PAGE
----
The upshot, is the fundamental change of track along the SBA guidance will take a number of years to unfold, and as such the public-sector payroll and social security spending will continue to account for the bulk of government expenditure and thus the need for accessing the debt markets to fund reconstruction down the road.

 

[16] As can be seen from the author’s report on Iraq’s debt (link on next footnote) that Iraq’s only debt on truly commercial terms are two Eurobonds worth $3.7bn: A $2.7bn bond issued in 2006, due in 2028 with a 5.8% interest rate; and a $1.0bn bond issued in 2017, due in 2023 with a 6.5% interest rate. However, the third $1bn bond issued in 2017, due in 2022, is guaranteed 100% by the U.S. government, with a 2.1% interest rate, and as such does not constitute debt on commercial terms.

 

Therefore, should Iraq access the commercial debt markets these would require fiscal discipline to assure the markets that debt would be serviced. Some of the requirements would take into account, debt repayments as a percentage of exports, currency stability and the level of foreign reserves in relations to months of imports, balance of payments, budget balance as a percentage of GDP. They would also take into account other liabilities and contingent liabilities such as the state guarantees discussed in footnote #22 below. All of these requirements will affect the amount of debt raised and the interest rate it would carry, which would place a much-needed significant fiscal discipline on the government. Coupled with the huge demands for reconstruction they should help ensure that Iraq’s governments pursue sound fiscal policies while following sustainable macroeconomic stability.

 

[17] Link to be provided in an updated version of this report.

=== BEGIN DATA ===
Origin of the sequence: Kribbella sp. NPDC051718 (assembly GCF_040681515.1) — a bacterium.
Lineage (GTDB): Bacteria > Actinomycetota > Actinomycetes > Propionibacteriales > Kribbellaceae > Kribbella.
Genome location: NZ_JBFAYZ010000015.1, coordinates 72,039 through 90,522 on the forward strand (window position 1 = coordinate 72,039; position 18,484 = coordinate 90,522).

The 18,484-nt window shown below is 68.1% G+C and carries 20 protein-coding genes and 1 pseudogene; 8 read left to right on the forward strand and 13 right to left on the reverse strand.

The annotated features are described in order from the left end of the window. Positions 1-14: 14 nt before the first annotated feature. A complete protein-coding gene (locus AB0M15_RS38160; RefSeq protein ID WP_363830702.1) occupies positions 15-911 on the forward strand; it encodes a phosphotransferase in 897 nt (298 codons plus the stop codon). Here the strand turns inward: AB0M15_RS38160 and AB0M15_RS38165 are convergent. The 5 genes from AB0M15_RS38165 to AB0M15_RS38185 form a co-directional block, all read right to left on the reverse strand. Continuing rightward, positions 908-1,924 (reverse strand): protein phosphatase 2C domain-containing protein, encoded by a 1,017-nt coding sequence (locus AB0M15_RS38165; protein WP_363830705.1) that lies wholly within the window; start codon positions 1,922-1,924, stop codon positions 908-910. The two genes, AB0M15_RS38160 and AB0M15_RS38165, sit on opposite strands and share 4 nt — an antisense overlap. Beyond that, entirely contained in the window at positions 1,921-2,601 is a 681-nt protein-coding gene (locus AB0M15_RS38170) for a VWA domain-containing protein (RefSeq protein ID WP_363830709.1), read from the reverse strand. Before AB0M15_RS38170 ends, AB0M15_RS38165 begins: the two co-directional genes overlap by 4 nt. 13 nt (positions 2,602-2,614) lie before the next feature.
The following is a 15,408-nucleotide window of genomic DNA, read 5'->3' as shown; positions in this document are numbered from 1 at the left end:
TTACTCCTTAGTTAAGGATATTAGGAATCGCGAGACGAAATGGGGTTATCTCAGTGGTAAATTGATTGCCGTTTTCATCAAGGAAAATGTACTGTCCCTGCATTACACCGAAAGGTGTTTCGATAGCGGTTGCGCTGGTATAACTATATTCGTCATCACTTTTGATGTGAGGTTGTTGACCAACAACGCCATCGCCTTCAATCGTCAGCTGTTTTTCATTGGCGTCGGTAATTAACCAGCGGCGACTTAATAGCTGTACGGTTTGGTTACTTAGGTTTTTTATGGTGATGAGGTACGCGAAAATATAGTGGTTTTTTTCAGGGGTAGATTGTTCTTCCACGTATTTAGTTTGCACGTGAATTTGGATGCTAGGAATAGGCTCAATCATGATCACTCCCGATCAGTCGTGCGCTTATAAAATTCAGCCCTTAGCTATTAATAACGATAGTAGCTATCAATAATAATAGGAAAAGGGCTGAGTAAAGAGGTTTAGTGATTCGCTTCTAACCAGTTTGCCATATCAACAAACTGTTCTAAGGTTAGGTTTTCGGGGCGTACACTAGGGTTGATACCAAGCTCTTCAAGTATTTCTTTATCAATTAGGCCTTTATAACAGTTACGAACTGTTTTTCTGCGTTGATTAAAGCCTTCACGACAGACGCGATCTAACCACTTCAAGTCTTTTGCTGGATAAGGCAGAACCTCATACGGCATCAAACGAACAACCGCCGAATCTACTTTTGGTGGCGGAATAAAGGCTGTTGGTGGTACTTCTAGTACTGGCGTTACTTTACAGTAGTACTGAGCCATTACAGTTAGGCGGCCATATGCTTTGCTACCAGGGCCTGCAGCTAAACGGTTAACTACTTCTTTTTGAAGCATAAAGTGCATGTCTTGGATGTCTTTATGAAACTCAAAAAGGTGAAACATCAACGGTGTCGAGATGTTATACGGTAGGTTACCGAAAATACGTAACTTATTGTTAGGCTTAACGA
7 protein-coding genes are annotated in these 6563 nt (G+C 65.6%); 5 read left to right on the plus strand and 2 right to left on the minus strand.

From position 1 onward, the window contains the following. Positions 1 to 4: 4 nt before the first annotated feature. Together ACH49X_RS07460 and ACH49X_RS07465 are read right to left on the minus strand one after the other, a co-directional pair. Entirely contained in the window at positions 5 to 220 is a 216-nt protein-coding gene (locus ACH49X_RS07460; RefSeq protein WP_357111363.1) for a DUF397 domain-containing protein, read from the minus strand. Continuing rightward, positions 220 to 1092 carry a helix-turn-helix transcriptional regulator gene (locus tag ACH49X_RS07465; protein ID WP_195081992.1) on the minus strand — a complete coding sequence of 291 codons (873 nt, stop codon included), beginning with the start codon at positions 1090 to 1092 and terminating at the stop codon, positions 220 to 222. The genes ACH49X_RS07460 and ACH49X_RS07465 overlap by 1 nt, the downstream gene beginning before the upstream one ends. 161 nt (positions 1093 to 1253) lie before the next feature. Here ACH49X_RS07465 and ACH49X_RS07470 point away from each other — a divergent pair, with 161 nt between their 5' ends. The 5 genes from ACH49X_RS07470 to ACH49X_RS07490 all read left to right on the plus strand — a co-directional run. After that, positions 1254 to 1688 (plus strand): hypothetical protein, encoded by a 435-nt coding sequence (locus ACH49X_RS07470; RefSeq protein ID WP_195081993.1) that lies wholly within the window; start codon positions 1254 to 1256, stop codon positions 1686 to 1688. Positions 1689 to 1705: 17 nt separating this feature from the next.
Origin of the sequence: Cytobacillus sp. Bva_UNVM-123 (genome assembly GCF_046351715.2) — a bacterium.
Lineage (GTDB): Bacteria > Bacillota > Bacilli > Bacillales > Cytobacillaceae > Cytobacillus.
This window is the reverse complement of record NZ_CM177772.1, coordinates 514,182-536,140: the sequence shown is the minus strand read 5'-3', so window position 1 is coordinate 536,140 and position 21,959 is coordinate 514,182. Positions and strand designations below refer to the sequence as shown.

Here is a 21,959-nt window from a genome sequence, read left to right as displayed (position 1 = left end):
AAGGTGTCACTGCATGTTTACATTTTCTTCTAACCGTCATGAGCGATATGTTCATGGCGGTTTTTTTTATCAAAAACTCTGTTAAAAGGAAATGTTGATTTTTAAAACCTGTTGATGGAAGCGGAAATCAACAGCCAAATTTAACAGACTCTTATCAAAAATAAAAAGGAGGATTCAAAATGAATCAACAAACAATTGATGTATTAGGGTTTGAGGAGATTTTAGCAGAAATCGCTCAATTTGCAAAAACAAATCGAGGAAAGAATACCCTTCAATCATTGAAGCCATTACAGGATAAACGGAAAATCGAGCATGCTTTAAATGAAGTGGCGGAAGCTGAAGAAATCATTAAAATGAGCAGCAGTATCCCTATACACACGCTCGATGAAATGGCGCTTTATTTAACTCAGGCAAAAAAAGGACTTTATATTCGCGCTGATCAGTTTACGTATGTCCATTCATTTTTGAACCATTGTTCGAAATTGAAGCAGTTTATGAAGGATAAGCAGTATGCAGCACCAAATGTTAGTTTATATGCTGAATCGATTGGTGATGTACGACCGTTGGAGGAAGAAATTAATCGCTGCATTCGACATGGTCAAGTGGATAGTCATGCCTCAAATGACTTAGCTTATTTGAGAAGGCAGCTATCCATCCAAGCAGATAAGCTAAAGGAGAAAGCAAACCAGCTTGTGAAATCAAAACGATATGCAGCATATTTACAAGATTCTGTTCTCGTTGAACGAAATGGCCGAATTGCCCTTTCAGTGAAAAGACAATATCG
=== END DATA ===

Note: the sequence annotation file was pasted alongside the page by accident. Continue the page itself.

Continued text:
[18] Updated figures in REO show that the updated figure for 2017 is $114.6bn of which foreign debt is $68bn. However, the older assumptions of 2017 are used as they are part of longer term projections, and crucially they served as the basis for Iraq securing finding for the expected deficits as explained in an earlier footnote.

 

[19] The IMF notes: “These arrears can be tolerated under the Fund’s policy on Arrears to Official Bilateral Creditors because the Paris Club Agreement was found to be adequately representative (i.e., Paris Club creditors provided most of the financing contributions required from official bilateral creditors in the context of that agreement) and the authorities have since been making best efforts to conclude agreements with non-Paris Club creditors on Paris Club comparable terms. Negotiations to implement debt relief on the same terms as with the Paris Club creditors, i.e. an 89.75 percent net present value reduction, are ongoing.”.

 

In the current environment of the rebuilding of the relationship between Iraq and the GCC it is very likely that these negotiations will lead to a grand bargain in which both sides agree to the same 90% debt reduction in exchange for investment opportunities and long-term agreements.